Last week, I mentioned my gullibility for yard sales. I failed to mention my main reason for such roadside stops ...
Fishing can be a short-lived passion for some folks. One reason is familiarity and repetition, which breeds decay in thought and practice. To prevent this, an angler needs to feed their passion with fresh discoveries. Doing so provides a succession of miracles and renewed interest.
My preferred method of accomplishing this is to search a proven track for the undiscovered and underdeveloped. Often times, such stops rekindle notice of a past lure or favorite bait.
My Uncle Lee was fond of Johnson gold spoons when fishing for spottail bass. He rarely changed this lure unless trout were in the vicinity, and then it was nothing else but the infamous Christmas Tree lure. For those not familiar, the name fits the description. The body was white with silver flecks, the head and tail was red and there was a hint of green on each side. It sported two sets of treble hooks connected internally to the nose eye with a continuous wire.
Never miss a local story.
When this lure came on the market they were scooped up quickly and my Uncle Lee guarded his supply closely. I inherited his tackle, and when I look over the array of past legends, I am not willing to risk losing one to a fish or a poorly tied knot. There were many others, but this was his favorite.
By today's standards, the lure lacked much. There was no odor, no natural feel, no rattle cavity or scent additive. Oddly enough, the lure looked more like an ornament -- thus, the name.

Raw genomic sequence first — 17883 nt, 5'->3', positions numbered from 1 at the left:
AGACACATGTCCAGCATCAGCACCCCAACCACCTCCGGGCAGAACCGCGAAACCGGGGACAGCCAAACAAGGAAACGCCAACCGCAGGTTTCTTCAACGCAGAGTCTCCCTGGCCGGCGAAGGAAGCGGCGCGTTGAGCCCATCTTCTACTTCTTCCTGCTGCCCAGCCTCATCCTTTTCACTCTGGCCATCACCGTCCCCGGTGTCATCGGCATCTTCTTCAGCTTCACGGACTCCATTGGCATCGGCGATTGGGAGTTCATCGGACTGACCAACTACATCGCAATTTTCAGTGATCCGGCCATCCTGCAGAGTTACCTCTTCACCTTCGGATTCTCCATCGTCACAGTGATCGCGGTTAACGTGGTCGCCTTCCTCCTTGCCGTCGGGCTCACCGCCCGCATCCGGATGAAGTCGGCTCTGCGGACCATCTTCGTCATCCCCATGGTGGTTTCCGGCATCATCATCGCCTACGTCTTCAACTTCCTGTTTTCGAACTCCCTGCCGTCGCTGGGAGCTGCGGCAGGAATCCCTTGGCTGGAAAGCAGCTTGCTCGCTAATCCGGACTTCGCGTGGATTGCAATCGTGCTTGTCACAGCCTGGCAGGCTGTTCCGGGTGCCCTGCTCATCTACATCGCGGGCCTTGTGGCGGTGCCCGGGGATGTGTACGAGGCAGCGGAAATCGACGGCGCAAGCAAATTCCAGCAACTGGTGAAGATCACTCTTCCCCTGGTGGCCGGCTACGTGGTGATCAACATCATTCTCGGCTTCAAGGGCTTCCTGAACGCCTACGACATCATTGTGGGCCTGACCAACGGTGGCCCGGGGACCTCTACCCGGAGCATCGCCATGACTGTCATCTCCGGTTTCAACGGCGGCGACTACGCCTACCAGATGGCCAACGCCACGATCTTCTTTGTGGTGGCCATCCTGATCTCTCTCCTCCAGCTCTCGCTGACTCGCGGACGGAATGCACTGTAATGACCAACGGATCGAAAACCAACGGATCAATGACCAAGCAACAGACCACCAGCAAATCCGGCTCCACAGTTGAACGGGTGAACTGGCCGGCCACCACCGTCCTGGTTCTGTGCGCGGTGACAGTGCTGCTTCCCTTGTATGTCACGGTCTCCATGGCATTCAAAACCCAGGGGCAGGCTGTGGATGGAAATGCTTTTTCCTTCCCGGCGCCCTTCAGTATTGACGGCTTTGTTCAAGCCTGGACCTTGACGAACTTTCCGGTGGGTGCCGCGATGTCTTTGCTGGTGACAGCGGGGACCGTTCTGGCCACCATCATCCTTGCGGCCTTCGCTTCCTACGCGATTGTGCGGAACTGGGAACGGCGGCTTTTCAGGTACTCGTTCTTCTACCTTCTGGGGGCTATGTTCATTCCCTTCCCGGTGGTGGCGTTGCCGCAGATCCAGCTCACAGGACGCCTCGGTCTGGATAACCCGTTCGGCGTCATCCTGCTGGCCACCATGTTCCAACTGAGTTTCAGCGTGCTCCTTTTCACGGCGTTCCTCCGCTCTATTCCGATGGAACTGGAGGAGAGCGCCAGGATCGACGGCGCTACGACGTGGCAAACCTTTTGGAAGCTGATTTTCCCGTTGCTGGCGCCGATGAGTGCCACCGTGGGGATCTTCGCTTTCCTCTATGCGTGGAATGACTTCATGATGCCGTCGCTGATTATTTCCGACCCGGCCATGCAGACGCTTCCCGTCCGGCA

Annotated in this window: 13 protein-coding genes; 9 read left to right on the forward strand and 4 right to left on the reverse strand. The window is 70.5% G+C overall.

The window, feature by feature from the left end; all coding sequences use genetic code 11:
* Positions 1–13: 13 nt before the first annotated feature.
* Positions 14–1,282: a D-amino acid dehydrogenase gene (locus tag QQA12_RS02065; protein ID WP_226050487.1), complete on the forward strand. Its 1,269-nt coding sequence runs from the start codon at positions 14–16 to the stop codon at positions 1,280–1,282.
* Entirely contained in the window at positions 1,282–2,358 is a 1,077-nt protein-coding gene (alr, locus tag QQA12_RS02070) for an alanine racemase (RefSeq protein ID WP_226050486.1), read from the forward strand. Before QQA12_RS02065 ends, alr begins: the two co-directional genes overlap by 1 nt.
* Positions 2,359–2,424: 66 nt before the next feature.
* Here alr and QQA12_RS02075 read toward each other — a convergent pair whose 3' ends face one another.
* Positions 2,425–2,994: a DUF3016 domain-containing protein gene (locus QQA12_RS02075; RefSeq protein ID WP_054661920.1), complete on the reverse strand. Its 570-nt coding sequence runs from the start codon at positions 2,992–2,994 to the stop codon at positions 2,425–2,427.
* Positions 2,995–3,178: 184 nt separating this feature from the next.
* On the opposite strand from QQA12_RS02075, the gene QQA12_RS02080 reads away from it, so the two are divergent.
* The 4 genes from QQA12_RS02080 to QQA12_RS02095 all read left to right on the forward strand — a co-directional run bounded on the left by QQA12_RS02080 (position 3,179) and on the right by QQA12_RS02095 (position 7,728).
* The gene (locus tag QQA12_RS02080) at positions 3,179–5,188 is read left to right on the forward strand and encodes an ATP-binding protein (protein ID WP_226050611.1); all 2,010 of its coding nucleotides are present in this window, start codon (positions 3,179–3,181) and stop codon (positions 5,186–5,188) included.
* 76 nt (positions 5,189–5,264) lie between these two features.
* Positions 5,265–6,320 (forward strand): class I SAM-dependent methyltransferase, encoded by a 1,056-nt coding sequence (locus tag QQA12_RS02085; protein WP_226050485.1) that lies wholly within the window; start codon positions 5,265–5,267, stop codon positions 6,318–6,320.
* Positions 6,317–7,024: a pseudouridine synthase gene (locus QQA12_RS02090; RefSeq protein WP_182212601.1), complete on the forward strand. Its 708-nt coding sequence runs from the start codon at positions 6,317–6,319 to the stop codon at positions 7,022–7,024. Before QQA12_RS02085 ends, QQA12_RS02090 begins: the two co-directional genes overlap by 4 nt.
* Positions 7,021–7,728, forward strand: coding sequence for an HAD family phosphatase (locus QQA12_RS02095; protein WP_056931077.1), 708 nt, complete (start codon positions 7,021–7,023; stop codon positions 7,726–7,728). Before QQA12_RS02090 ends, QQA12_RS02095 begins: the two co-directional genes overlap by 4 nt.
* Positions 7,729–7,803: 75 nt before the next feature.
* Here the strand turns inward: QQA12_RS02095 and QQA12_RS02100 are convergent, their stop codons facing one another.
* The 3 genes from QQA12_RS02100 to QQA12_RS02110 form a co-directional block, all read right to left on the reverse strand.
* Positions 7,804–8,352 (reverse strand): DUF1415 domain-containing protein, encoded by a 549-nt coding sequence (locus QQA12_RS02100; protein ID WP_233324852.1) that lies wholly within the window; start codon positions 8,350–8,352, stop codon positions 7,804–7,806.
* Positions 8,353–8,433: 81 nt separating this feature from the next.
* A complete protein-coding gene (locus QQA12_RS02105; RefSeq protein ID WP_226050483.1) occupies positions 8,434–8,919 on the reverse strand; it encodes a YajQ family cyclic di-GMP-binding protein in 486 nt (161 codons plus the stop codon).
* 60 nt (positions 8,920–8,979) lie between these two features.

Whenever a lure becomes popular, imitations follow. The Christmas Tree was no exception. While each has a place there are few substitutes for an original.
A close run was the Mighty Mite. It may have looked similar, but its size, balance and color just didn't produce the same results.
It is a natural tendency for the market to favor a proven path. Although the Christmas Tree fell to modern times, many others -- just as popular and just as guarded by those who use them -- have been produced, only now they have new names. They are overpriced and subject to the whims of the market more than any proven standard given them by use.
Follow the trail of the disappointed and you will learn first hand that all that glitters is not gold. The big "everything under one roof" stores have saturated the market with lures of every description. It's no wonder those new to the sport are often misguided and frustrated.
Space is limited, and if you take a peek in the tackle box of a veteran angler you will see what lures make the grade. There are standards and wannabes -- it's your choice as to where you spend your hard-earned money. Ask those who fish often: the charter guides, pro shop and tackle store owners.
Buy from the big guys that saturate the market hoping to catch the whims of the unsuspecting majority, or purchase those with a pedigree. Shop around, search for the lost and forgotten, or add the new and proven. You may be surprised as to what you will find.
Sometimes you just need to write something because it's therapeutic. I wrote this as I take inventory of the far too much and too many items that support my interest. It's time for a decision -- it can either be made now or sometime in my absence.
As someone once said, "I can only hope that in my passing my wife does not sell my fishing gear for what I told her I paid."